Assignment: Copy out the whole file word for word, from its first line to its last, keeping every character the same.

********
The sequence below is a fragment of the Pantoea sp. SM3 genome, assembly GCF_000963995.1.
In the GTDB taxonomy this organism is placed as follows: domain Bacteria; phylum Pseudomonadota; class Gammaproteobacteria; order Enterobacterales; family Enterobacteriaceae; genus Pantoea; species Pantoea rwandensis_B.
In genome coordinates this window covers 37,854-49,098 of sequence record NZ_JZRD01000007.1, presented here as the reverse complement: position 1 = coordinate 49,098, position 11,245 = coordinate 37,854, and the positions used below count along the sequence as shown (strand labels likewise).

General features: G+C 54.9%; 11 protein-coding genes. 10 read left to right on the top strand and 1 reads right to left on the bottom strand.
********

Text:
The sequence below is a fragment of the Pantoea sp. SM3 genome, assembly GCF_000963995.1.
In the GTDB taxonomy this organism is placed as follows: domain Bacteria; phylum Pseudomonadota; class Gammaproteobacteria; order Enterobacterales; family Enterobacteriaceae; genus Pantoea; species Pantoea rwandensis_B.
In genome coordinates this window covers 37,854-49,098 of sequence record NZ_JZRD01000007.1, presented here as the reverse complement: position 1 = coordinate 49,098, position 11,245 = coordinate 37,854, and the positions used below count along the sequence as shown (strand labels likewise).

General features: G+C 54.9%; 11 protein-coding genes. 10 read left to right on the top strand and 1 reads right to left on the bottom strand.